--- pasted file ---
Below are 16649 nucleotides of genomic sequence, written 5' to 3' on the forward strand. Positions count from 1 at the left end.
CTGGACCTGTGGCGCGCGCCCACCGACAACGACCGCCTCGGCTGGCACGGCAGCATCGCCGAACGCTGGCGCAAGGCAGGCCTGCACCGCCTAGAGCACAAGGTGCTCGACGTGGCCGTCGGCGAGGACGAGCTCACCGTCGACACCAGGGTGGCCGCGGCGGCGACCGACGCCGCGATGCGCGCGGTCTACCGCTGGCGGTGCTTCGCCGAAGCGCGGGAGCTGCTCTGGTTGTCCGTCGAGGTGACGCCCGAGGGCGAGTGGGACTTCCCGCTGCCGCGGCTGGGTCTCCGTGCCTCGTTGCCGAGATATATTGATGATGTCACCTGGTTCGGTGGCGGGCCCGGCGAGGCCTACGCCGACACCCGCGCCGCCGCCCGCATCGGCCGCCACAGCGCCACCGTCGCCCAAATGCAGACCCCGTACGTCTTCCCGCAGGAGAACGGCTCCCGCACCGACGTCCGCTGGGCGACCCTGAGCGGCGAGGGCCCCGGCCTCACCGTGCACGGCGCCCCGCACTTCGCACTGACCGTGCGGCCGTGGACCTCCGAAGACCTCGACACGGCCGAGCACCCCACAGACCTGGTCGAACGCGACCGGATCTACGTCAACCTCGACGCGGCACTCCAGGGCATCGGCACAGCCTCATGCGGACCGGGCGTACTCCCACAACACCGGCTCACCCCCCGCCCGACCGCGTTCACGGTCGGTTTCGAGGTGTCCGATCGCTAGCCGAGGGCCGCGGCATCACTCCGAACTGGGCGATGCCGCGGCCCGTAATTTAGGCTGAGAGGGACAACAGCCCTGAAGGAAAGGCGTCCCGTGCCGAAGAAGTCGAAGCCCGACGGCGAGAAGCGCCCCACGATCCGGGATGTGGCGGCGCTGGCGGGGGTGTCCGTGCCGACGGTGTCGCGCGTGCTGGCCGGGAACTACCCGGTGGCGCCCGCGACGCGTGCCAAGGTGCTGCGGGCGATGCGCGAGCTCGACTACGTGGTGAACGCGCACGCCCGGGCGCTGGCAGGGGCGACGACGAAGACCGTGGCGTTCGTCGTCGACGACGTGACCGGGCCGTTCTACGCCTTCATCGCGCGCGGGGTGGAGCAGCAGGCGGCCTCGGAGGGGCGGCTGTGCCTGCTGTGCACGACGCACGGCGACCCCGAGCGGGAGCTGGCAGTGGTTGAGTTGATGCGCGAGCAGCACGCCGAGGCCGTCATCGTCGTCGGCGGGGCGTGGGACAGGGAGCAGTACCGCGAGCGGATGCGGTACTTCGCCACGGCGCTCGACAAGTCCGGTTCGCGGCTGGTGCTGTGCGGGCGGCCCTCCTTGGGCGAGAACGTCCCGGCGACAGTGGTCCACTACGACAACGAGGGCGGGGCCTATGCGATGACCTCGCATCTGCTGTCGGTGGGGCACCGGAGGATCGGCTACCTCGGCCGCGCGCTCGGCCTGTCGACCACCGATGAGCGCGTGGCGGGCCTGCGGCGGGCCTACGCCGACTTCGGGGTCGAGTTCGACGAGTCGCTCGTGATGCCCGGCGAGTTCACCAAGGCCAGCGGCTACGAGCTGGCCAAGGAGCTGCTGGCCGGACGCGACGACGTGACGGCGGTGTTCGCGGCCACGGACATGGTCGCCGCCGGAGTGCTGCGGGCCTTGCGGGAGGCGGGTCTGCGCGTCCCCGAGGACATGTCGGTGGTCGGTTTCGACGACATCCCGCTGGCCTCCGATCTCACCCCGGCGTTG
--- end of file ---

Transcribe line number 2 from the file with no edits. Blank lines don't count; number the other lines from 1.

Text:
CTGGACCTGTGGCGCGCGCCCACCGACAACGACCGCCTCGGCTGGCACGGCAGCATCGCCGAACGCTGGCGCAAGGCAGGCCTGCACCGCCTAGAGCACAAGGTGCTCGACGTGGCCGTCGGCGAGGACGAGCTCACCGTCGACACCAGGGTGGCCGCGGCGGCGACCGACGCCGCGATGCGCGCGGTCTACCGCTGGCGGTGCTTCGCCGAAGCGCGGGAGCTGCTCTGGTTGTCCGTCGAGGTGACGCCCGAGGGCGAGTGGGACTTCCCGCTGCCGCGGCTGGGTCTCCGTGCCTCGTTGCCGAGATATATTGATGATGTCACCTGGTTCGGTGGCGGGCCCGGCGAGGCCTACGCCGACACCCGCGCCGCCGCCCGCATCGGCCGCCACAGCGCCACCGTCGCCCAAATGCAGACCCCGTACGTCTTCCCGCAGGAGAACGGCTCCCGCACCGACGTCCGCTGGGCGACCCTGAGCGGCGAGGGCCCCGGCCTCACCGTGCACGGCGCCCCGCACTTCGCACTGACCGTGCGGCCGTGGACCTCCGAAGACCTCGACACGGCCGAGCACCCCACAGACCTGGTCGAACGCGACCGGATCTACGTCAACCTCGACGCGGCACTCCAGGGCATCGGCACAGCCTCATGCGGACCGGGCGTACTCCCACAACACCGGCTCACCCCCCGCCCGACCGCGTTCACGGTCGGTTTCGAGGTGTCCGATCGCTAGCCGAGGGCCGCGGCATCACTCCGAACTGGGCGATGCCGCGGCCCGTAATTTAGGCTGAGAGGGACAACAGCCCTGAAGGAAAGGCGTCCCGTGCCGAAGAAGTCGAAGCCCGACGGCGAGAAGCGCCCCACGATCCGGGATGTGGCGGCGCTGGCGGGGGTGTCCGTGCCGACGGTGTCGCGCGTGCTGGCCGGGAACTACCCGGTGGCGCCCGCGACGCGTGCCAAGGTGCTGCGGGCGATGCGCGAGCTCGACTACGTGGTGAACGCGCACGCCCGGGCGCTGGCAGGGGCGACGACGAAGACCGTGGCGTTCGTCGTCGACGACGTGACCGGGCCGTTCTACGCCTTCATCGCGCGCGGGGTGGAGCAGCAGGCGGCCTCGGAGGGGCGGCTGTGCCTGCTGTGCACGACGCACGGCGACCCCGAGCGGGAGCTGGCAGTGGTTGAGTTGATGCGCGAGCAGCACGCCGAGGCCGTCATCGTCGTCGGCGGGGCGTGGGACAGGGAGCAGTACCGCGAGCGGATGCGGTACTTCGCCACGGCGCTCGACAAGTCCGGTTCGCGGCTGGTGCTGTGCGGGCGGCCCTCCTTGGGCGAGAACGTCCCGGCGACAGTGGTCCACTACGACAACGAGGGCGGGGCCTATGCGATGACCTCGCATCTGCTGTCGGTGGGGCACCGGAGGATCGGCTACCTCGGCCGCGCGCTCGGCCTGTCGACCACCGATGAGCGCGTGGCGGGCCTGCGGCGGGCCTACGCCGACTTCGGGGTCGAGTTCGACGAGTCGCTCGTGATGCCCGGCGAGTTCACCAAGGCCAGCGGCTACGAGCTGGCCAAGGAGCTGCTGGCCGGACGCGACGACGTGACGGCGGTGTTCGCGGCCACGGACATGGTCGCCGCCGGAGTGCTGCGGGCCTTGCGGGAGGCGGGTCTGCGCGTCCCCGAGGACATGTCGGTGGTCGGTTTCGACGACATCCCGCTGGCCTCCGATCTCACCCCGGCGTTG